Sun Revamps its Enterprise Server Lineup

By Peter Galli  |  Posted 2004-02-10 Print this article Print

Sun Microsystems on Tuesday will take the wraps off new lines of high-performance servers, including models based on Sun's UltraSPARC IV processor as well as a series running the 64-bit AMD Opteron chip. Company also offers replacement for Microsoft Exch

Sun Microsystems Inc. will on Tuesday announce one of the largest enhancements and upgrades to its enterprise server line in several years. Scott McNealy, the companys CEO and chairman, will use Suns quarterly Network Computing event to be held in San Francisco on Tuesday to announce the first Sun servers based on the Advanced Micro Devices Inc.s 64-bit Opteron chip, as well as to debut five enterprise servers running its UltraSPARC IV processors—all of which incorporate its "throughput" technologies. While the new high-end UltraSPARC IV servers will cost some 30 percent more on average than the UltraSPARC III systems available today, users will see an 80 percent or more performance improvement in these new systems, Mark Tolliver, Suns chief strategy officer and executive vice president, told eWEEK in an interview ahead of Tuesdays announcement.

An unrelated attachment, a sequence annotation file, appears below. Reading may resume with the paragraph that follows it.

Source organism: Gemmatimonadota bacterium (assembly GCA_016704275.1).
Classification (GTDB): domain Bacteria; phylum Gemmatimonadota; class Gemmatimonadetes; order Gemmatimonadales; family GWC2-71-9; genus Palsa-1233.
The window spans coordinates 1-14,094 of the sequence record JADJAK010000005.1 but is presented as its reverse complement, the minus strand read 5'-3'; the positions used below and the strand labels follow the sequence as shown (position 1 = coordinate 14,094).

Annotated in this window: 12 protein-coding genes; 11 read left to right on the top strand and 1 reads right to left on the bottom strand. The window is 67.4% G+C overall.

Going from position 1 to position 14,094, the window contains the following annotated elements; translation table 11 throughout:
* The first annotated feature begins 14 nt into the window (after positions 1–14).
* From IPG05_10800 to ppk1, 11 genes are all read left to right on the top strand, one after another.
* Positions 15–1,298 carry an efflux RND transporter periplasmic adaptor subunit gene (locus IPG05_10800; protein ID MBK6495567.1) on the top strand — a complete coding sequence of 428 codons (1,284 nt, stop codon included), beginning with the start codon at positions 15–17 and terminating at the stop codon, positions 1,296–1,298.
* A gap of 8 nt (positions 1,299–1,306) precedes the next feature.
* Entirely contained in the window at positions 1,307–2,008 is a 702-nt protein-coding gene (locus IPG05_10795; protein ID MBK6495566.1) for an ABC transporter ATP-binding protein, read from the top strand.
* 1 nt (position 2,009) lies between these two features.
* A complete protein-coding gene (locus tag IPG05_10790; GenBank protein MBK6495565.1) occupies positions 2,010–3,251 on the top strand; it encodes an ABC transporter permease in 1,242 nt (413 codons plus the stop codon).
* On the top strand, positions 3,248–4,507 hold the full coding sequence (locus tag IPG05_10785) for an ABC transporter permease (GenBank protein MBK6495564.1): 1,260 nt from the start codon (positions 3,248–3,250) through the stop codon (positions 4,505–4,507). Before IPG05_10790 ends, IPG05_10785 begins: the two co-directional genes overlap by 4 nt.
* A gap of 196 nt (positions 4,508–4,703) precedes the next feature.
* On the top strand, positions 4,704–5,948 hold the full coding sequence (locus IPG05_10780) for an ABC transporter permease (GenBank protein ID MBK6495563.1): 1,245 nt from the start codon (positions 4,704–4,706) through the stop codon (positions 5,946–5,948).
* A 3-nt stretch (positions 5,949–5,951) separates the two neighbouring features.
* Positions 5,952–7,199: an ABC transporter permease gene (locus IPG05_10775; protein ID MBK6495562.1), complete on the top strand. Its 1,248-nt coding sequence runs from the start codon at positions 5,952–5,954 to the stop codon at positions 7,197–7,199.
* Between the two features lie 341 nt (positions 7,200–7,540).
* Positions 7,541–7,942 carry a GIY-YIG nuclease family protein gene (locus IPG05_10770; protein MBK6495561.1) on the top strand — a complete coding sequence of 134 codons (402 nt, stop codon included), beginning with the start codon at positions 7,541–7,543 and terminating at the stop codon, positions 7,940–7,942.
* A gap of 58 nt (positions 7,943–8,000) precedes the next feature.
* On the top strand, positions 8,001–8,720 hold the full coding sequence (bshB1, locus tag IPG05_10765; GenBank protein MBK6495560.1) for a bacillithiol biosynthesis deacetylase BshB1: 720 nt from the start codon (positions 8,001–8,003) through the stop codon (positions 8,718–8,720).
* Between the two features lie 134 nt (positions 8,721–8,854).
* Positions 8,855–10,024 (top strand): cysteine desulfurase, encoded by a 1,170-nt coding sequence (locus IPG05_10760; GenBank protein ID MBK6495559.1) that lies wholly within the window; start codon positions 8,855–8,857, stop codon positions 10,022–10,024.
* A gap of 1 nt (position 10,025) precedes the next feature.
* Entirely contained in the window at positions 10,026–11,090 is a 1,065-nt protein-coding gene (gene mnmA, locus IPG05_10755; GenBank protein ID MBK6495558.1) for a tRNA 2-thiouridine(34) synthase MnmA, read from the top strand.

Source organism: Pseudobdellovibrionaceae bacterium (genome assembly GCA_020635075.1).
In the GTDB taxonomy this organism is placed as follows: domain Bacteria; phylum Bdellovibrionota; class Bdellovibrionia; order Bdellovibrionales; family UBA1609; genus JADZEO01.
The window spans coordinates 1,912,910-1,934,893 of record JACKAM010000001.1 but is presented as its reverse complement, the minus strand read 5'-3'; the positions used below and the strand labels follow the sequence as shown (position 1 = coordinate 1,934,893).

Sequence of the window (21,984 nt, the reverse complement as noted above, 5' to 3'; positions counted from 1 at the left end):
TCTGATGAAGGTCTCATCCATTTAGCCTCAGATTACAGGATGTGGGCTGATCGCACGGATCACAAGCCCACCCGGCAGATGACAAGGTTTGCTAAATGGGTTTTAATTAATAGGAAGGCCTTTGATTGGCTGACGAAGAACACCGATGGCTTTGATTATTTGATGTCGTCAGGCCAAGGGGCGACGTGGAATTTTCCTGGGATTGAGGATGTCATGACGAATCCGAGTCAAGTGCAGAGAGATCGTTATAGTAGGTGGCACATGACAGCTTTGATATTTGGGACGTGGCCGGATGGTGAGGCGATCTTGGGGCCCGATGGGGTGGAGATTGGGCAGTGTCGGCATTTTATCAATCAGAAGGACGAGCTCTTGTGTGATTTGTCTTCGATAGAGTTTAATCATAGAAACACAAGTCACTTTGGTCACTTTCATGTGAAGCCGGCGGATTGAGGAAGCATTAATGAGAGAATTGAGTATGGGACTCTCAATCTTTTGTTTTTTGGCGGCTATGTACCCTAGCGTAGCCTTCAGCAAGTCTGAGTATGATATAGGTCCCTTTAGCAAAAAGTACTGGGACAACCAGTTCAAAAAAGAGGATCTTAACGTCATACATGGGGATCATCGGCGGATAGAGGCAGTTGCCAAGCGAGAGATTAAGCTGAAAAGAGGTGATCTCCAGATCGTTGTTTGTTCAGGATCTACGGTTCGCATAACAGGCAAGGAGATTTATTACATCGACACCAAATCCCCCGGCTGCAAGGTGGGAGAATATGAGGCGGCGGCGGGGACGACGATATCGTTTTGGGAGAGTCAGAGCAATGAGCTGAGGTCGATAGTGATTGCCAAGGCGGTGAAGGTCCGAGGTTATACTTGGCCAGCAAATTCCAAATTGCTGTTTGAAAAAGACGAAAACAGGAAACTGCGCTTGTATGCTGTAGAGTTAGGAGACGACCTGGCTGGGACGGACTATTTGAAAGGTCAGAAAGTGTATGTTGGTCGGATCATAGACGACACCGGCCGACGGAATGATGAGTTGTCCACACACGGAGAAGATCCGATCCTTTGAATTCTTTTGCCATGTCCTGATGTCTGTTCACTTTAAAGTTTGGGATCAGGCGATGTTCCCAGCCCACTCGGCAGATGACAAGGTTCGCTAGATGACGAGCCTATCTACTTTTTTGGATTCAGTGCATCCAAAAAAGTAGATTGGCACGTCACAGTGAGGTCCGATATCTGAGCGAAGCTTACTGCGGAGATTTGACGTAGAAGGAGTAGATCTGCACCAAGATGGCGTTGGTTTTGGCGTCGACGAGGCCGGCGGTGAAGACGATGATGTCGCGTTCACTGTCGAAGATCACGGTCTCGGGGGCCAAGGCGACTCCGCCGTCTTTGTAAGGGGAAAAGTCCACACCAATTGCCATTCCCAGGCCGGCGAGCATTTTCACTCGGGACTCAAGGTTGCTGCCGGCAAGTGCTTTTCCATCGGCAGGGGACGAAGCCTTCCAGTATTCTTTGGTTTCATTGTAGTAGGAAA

Sun was confident that as it showed customers the bump in performance that these new systems brought, they would see it as a good platform to consolidate their existing applications, since the new servers be made to do more, while letting users taking advantage of all the datacenter, mission-critical, enterprise-application features Sun had built in, he said.